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Eleven Biotherapeutics to collaborate with Astrazeneca, National Cancer Institute

Published 07 June 2017

Eleven Biotherapeutics signed a cooperative research and development agreement (CRADA) with the National Cancer Institute (NCI) to assess its late-clinical-stage fusion protein Vicinium (VB4-845) combined with AstraZeneca’s immune checkpoint inhibitor Imfinzi (durvalumab) to treat nonmuscle invasive bladder cancer (NMIBC).

Stephen Hurly, President and Chief Executive Officer of Eleven Biotherapeutics said: "Despite current therapies and surgical regimens, there remains a large unmet need for patients with recurring or progressing NMIBC that is no longer responding to Bacillus Calmette-Guérin (BCG).

"While we remain internally focused on advancing our Phase 3 registration trial of Vicinium as a monotherapy, preclinical data suggests that Vicinium also has the ability to potentiate the activity of immuno-oncology agents. We are pleased to enter into this collaboration with the National Cancer Institute and AstraZeneca, which broadens the scope of our ongoing clinical program and enables us to evaluate Vicinium together with Imfinzi, a PD-L1 checkpoint inhibitor. We look forward to generating additional data, as we continue to advance Vicinium and work expeditiously to bring it forward as a new treaent option for patients with NMIBC."

Vicinium, like Eleven's other TPTs, is a single protein molecule composed of an antibody fragment genetically fused to a potent cytotoxic payload. Vicinium selectively binds to epithelial cell adhesion molecules (EpCAM), a cell surface marker that is highly expressed on many cancers, including high grade NMIBC, but that is present at minimal to no levels on healthy bladder tissue. After binding to EpCAM on the surface of the tumor cell, Vicinium is internalized into the cell where its potent cytotoxic cell killing payload, Pseudomonas Exotoxin A (ETA), is released, disrupting protein synthesis and leading to cell death.

At the American Association for Cancer Research Annual Meeting in April 2017, new preclinical data were presented demonstrating that cancer cells treated with VB4-845, the active pharmaceutical ingredient used to formulate Vicinium, undergo immunogenic cell death (ICD). ICD is known to stimulate host immune responses against cancer.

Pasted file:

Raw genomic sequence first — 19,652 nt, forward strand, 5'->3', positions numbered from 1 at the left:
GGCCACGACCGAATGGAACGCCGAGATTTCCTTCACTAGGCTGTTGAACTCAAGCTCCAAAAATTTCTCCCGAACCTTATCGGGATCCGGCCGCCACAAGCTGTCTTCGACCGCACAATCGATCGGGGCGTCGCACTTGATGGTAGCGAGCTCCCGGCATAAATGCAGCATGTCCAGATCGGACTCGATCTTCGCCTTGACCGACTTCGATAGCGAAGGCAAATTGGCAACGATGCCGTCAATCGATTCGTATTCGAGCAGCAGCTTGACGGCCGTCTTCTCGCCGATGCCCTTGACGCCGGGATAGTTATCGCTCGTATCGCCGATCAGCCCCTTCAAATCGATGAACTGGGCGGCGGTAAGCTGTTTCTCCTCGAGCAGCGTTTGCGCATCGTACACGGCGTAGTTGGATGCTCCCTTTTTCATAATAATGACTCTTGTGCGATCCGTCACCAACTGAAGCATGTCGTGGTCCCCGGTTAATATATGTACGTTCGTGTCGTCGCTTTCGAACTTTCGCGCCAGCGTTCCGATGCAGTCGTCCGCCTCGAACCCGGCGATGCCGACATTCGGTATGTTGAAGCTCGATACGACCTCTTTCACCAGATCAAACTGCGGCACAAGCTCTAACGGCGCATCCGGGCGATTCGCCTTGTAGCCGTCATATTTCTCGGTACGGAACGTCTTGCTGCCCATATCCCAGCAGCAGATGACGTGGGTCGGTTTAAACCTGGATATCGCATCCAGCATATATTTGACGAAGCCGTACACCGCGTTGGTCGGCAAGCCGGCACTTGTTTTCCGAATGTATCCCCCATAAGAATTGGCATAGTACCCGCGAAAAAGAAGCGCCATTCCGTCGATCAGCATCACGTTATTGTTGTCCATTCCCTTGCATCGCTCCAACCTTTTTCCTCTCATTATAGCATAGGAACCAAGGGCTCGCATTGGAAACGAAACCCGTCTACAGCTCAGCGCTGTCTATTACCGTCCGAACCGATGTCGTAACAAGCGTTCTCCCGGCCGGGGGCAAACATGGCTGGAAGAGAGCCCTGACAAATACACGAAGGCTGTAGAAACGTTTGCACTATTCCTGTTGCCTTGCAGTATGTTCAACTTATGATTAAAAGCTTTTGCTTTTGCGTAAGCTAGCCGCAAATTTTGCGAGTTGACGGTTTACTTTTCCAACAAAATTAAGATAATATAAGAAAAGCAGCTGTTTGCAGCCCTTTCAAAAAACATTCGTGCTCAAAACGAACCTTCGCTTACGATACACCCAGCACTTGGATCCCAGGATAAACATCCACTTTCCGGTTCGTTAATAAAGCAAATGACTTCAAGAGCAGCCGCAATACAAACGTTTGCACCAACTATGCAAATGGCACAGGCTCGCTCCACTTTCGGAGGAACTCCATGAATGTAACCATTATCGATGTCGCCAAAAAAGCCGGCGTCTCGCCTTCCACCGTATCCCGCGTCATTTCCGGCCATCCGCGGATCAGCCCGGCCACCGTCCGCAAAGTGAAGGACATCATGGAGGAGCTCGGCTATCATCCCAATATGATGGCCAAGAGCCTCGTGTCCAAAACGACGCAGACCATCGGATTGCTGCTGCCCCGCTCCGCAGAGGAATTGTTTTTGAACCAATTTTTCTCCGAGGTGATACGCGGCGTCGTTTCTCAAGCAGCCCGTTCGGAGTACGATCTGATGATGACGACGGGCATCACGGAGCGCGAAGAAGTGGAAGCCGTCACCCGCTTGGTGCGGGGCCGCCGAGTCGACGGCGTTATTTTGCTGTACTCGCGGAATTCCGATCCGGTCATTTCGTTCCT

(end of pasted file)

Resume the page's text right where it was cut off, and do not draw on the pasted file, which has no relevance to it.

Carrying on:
This supports the hypothesis that Eleven's TPTs not only directly kill tumor cells, but also induce a host immune cell-mediated anti-tumor response. This suggests that they are differentiated from existing treaents, and that they may have synergy with checkpoint inhibitors and other immuno-oncology compounds.

Under the terms of the CRADA, the NCI, led by principal investigator Dr. Piyush Agarwal of the NCI Center for Cancer Research, Urologic Oncology Branch, will conduct a Phase 1 clinical trial in patients with high-grade NMIBC to evaluate the safety, efficacy, and biological correlates of the Vicinium and durvalumab combination therapeutic strategy.

Vicinium is currently in a Phase 3 registration trial for the treaent of high-grade NMIBC. Eleven expects to complete patient enrollment in the second half of 2017, and to report topline 3-month data in the second quarter of 2018.

Imfinzi, in development by AstraZeneca and its biologic research arm, MedImmune, is a human monoclonal antibody directed against programmed death ligand-1 (PD-L1), that has accelerated approval by the FDA for the treaent of patients with locally advanced or metastatic urothelial carcinoma who have disease progression during or following platinum-containing chemotherapy, or have disease progression within 12 months of neoadjuvant or adjuvant treaent with platinum-containing chemotherapy, regardless of PD-L1 status.



Source: Company Press Release